We’ve been discussing the various stages in helping to build trust and we’ve arrived at the next and last step, our third “C,” competency.

If you have completed the first four steps correctly, your competency will be accepted, unless you do something that makes them question your ability. Your potential client has to be totally convinced of your competency before you earn their complete trust. Here are several questions to help you rate yourself on competency.

  • How competent are you in your field?
  • How well do you represent your company’s products and services?
  • Are you serving your company well?
  • Are you spending your time wisely?
  • Are you educating yourself on a regular basis?
  • Are you able to quickly and effectively learn your potential clients’ real needs?
  • Are you able to work at improving your skill and performance on a daily basis?
  • And are you working at peak performance all the time?

Your body language is a strong component used to increase competency. A study, which was done years ago by UCLA, shows that 7 percent of people purchased product because of what the sales person said. Thirty-eight percent felt the sales person exhibited confidence by the tone of his/her voice. The biggest news was that 55 percent of the people who purchased products said they felt confident in making the purchase because of something visual (i.e., the body language the sales person used).

So, from the first moment you meet with your client, stand or sit next to him. Typically, we recommend using round tables. This way you are able to position yourself next to him. This will place you on the same side, not across from him. Sitting across might portray a potentially confrontational situation.

When gesturing with your hands do not make a fist gesture or use a pushing motion towards your client. If you need to push something away, push it off to the side as well as away from the client. It is essential to always sit or stand straight. Frequently nod as you listen. This exhibits that you are paying attention to what he is saying – and never fold your arms. Do you know what he really wants or needs from you? Bottom line, he needs you to demonstrate and get across to him that you are competent. Competency is the key characteristic.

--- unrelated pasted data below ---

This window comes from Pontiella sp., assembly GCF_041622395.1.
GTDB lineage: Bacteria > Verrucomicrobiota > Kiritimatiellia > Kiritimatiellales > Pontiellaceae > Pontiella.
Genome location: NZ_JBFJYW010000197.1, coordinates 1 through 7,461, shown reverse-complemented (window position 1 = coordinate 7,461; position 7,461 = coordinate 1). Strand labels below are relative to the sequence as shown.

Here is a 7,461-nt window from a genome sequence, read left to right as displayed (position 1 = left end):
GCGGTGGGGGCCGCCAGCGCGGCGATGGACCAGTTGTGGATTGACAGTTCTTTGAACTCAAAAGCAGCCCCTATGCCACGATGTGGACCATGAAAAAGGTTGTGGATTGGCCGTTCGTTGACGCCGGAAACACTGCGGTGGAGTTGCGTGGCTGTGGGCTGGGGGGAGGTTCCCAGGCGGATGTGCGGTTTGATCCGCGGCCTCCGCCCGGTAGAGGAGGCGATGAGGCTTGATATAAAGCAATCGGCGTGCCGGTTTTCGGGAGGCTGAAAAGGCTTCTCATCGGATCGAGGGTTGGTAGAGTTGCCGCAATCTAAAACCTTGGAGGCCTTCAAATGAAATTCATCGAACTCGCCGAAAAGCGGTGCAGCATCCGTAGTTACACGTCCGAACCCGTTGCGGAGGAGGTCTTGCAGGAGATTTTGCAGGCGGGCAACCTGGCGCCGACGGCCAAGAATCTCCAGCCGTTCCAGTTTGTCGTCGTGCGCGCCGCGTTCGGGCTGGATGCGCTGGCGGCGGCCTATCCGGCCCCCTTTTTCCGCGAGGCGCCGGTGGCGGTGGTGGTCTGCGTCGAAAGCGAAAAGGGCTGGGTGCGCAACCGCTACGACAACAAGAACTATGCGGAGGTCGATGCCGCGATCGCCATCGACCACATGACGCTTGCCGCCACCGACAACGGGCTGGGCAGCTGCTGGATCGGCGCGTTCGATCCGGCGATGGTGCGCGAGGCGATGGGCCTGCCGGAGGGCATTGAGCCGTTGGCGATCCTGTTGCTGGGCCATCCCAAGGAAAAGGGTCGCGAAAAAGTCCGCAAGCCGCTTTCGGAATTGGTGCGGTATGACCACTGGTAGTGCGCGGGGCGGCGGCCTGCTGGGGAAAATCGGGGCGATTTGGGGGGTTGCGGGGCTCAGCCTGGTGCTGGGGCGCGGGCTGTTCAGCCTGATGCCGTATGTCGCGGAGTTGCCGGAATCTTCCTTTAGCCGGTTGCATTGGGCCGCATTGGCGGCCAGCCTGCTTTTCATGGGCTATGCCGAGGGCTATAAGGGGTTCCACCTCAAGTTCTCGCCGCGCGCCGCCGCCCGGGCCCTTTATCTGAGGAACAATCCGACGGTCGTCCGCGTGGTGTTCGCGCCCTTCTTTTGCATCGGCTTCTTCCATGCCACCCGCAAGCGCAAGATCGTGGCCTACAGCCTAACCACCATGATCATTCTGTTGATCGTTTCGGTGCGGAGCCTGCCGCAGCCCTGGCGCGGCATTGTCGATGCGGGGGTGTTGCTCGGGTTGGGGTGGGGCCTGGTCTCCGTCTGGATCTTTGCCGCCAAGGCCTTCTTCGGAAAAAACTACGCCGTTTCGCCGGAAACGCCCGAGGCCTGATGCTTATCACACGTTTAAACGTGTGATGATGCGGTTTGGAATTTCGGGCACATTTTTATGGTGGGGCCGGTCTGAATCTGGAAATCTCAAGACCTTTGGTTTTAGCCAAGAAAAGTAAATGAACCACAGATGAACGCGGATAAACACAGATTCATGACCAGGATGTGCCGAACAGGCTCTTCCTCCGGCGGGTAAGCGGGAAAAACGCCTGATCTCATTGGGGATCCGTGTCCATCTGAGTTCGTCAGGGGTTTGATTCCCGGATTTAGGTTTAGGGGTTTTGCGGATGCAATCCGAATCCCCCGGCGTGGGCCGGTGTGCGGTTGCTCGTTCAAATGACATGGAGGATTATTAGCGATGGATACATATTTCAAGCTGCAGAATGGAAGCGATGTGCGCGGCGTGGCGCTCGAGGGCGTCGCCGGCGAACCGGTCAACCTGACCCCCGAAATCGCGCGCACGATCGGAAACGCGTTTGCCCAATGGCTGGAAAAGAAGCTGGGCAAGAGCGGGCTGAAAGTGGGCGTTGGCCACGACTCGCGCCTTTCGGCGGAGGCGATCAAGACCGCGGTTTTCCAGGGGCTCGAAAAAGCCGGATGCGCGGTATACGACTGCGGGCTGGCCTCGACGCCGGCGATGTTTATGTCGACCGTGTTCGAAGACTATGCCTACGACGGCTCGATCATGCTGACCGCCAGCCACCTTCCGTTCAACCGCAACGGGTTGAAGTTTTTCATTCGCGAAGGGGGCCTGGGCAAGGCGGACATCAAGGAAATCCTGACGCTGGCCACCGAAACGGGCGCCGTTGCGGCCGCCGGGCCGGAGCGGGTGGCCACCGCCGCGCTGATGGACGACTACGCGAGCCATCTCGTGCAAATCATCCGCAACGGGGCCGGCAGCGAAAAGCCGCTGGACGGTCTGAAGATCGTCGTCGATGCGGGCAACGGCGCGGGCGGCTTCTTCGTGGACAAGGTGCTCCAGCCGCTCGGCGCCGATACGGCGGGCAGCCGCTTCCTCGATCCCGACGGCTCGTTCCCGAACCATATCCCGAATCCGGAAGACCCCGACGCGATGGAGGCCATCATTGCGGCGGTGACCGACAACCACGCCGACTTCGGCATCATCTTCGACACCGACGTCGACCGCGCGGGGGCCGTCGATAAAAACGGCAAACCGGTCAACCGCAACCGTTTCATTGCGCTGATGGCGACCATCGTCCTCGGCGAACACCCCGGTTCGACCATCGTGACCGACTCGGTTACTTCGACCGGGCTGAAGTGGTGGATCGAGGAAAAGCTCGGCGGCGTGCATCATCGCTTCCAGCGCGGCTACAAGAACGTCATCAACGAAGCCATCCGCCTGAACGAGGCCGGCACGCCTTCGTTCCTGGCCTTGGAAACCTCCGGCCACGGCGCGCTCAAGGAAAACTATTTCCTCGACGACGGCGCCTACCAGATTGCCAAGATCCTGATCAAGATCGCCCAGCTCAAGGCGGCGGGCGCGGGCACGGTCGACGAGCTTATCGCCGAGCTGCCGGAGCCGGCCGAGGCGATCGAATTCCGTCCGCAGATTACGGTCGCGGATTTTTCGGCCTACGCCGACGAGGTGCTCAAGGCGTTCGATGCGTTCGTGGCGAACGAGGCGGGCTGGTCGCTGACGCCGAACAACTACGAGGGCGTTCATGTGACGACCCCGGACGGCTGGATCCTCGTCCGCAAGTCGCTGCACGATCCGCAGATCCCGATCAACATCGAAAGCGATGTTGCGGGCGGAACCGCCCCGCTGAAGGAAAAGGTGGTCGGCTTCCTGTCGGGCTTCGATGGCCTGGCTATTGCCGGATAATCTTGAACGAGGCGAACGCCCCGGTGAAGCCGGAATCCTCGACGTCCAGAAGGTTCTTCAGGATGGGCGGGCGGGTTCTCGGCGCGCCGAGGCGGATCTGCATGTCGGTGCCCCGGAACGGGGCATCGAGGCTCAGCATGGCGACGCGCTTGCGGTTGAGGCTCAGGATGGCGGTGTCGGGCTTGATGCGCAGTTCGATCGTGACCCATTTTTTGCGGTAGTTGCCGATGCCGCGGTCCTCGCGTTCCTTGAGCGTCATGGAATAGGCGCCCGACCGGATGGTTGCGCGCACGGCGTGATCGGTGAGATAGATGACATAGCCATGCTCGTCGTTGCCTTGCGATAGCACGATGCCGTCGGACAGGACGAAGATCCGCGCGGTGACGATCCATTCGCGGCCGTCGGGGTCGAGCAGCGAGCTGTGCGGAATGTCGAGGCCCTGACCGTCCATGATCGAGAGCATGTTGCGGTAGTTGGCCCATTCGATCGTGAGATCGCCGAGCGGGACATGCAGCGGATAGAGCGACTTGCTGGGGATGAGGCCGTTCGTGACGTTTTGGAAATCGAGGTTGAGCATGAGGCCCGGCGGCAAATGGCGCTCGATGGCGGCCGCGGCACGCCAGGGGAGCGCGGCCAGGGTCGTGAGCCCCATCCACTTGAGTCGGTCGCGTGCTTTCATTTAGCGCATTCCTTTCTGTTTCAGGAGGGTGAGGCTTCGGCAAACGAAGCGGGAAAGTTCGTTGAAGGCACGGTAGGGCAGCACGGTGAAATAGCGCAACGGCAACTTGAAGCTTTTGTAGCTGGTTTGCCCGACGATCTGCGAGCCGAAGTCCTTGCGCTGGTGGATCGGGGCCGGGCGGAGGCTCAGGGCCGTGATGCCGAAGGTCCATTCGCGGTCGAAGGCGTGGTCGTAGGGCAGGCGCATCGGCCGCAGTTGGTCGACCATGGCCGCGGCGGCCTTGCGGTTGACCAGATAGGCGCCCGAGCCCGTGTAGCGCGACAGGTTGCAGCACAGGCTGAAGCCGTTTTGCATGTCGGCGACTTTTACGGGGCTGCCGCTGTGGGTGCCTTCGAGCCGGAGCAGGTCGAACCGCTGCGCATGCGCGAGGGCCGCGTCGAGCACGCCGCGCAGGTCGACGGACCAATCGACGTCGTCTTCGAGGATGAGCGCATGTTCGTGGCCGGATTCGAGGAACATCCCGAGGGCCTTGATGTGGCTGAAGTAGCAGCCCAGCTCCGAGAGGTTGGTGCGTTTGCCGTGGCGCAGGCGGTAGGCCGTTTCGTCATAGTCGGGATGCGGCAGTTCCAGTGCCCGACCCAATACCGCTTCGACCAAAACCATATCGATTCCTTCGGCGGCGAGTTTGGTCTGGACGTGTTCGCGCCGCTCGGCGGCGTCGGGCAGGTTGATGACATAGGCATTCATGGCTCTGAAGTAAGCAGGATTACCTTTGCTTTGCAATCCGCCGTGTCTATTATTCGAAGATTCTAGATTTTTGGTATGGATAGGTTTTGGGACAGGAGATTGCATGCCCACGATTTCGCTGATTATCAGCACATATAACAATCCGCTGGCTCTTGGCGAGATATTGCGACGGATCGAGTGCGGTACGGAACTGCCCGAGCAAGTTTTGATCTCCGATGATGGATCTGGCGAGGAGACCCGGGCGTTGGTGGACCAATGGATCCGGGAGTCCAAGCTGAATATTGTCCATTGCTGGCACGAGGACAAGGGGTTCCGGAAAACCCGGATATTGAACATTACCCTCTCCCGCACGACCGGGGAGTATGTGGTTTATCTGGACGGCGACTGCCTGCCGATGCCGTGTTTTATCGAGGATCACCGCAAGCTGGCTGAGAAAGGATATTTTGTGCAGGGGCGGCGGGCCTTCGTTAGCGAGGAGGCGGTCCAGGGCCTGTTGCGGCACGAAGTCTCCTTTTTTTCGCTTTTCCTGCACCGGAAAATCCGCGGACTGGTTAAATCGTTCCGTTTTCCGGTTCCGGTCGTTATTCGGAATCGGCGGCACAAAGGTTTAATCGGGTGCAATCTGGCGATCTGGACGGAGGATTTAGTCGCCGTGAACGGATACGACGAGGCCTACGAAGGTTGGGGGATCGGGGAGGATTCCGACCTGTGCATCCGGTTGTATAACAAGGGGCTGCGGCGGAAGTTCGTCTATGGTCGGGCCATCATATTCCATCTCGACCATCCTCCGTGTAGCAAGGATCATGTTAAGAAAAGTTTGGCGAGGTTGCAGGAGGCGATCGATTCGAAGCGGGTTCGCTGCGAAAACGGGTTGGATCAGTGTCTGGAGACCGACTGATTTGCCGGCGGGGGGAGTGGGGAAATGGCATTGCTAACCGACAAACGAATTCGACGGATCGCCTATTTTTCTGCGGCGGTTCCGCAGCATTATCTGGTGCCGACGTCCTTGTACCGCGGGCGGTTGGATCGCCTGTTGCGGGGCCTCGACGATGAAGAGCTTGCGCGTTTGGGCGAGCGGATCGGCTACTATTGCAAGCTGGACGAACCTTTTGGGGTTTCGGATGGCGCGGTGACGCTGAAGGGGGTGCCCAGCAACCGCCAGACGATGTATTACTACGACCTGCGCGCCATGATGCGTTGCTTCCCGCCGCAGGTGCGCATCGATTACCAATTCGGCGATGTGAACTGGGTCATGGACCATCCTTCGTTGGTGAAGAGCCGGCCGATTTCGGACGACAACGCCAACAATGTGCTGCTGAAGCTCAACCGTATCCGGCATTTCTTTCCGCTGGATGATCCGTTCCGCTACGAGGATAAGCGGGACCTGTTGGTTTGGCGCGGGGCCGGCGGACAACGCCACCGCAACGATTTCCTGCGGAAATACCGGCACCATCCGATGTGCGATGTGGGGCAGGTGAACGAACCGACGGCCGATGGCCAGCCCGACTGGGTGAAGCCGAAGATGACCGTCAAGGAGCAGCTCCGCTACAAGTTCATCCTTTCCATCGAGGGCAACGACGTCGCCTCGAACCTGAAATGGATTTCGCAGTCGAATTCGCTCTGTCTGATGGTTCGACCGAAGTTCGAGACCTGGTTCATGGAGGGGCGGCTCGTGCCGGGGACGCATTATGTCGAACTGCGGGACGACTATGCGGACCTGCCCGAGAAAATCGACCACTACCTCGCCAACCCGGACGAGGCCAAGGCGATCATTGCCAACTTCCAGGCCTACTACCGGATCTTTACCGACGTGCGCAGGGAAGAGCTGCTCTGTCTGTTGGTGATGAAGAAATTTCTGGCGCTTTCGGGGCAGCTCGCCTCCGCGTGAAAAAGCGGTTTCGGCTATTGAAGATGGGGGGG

There are numerous factors that will dictate how or the way you ask the same question. Did you initiate the sale or did your potential client initiate the sale? What is going on in your industry? What is going on with your company? How is the current economy affecting his business and yours?

You can begin by saying something like this:

“If I were thinking about my financial future, there are some questions I would expect to be asked. Let us see if we are thinking along the same lines. You probably want to know such things as how long we have been in business and what are we all about? In addition, what makes us better than our competition and how is our service after the sale? Do not forget the one question everybody always wants to know: ‘How much does it cost?’ Are there any other questions you would like us to address? Good, those are excellent questions; I will address them specifically later in my presentation if that is okay with you. Then you come back to those questions.”

Right here is where the enemies bear their ugly heads. Those enemies are boredom, resistance and impatience. These issues will be addressed next month.

Don’t miss Kelly Shaw at Senior market Advisor Expo Aug. 22-24 in Las vegas. Visit www.SeniorMarketExpo.com for more information.